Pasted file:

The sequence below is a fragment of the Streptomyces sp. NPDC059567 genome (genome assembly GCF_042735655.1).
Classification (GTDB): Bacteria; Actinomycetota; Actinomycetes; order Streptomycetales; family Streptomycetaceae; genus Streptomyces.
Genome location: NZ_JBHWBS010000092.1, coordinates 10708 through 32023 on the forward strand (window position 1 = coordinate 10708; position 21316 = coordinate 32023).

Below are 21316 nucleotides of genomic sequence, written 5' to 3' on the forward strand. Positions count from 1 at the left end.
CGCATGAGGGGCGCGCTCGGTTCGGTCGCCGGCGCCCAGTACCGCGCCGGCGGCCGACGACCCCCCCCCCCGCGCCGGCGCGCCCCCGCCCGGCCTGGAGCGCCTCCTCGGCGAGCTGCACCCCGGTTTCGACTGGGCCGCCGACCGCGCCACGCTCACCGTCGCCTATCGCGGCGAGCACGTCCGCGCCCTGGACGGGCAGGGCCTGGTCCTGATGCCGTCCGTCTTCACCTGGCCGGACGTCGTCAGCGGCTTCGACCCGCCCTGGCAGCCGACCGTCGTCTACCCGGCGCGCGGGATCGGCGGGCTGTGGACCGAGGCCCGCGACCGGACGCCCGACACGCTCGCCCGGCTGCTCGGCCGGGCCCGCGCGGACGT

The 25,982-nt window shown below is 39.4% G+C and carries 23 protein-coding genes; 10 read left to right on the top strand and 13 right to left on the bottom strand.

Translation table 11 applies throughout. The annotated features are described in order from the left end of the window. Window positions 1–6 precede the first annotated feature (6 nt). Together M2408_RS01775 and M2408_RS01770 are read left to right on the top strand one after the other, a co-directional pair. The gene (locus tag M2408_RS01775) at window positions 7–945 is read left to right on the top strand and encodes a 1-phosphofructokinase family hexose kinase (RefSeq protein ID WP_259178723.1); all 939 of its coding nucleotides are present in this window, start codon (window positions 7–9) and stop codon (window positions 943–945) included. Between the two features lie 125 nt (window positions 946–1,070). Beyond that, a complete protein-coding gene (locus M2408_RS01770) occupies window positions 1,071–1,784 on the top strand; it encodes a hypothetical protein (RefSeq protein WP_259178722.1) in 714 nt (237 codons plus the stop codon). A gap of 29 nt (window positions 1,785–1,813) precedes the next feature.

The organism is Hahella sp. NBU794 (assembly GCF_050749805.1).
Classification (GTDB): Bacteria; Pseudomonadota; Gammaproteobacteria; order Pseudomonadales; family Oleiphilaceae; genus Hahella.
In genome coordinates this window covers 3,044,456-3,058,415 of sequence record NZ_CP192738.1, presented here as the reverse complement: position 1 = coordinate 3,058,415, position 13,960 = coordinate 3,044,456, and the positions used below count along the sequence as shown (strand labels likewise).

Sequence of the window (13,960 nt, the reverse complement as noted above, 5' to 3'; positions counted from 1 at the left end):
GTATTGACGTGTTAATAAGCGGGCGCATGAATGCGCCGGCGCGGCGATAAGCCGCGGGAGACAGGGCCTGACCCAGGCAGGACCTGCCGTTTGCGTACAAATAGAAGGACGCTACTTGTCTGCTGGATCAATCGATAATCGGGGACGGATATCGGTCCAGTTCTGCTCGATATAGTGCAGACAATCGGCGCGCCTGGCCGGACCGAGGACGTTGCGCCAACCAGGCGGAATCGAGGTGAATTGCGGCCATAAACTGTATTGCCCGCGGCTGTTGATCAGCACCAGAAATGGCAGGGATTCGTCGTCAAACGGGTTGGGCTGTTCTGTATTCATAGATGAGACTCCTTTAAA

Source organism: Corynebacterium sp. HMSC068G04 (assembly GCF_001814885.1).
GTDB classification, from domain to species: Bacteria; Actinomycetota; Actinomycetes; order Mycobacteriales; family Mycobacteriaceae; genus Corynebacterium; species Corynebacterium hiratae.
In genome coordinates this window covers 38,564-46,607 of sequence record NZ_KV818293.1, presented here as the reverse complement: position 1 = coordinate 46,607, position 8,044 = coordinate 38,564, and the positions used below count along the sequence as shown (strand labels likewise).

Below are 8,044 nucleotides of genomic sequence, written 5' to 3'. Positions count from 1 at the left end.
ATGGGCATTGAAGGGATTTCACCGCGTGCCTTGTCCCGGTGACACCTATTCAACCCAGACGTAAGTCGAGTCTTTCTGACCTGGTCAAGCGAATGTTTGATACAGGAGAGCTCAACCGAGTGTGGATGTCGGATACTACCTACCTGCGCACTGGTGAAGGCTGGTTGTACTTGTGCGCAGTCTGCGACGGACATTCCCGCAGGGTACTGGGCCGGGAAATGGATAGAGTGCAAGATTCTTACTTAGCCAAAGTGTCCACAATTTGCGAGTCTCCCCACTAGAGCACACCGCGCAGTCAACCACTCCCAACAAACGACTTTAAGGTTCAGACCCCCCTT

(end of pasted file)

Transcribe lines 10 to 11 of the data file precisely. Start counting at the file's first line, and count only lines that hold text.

In genome coordinates this window covers 3,044,456-3,058,415 of sequence record NZ_CP192738.1, presented here as the reverse complement: position 1 = coordinate 3,058,415, position 13,960 = coordinate 3,044,456, and the positions used below count along the sequence as shown (strand labels likewise).

Sequence of the window (13,960 nt, the reverse complement as noted above, 5' to 3'; positions counted from 1 at the left end):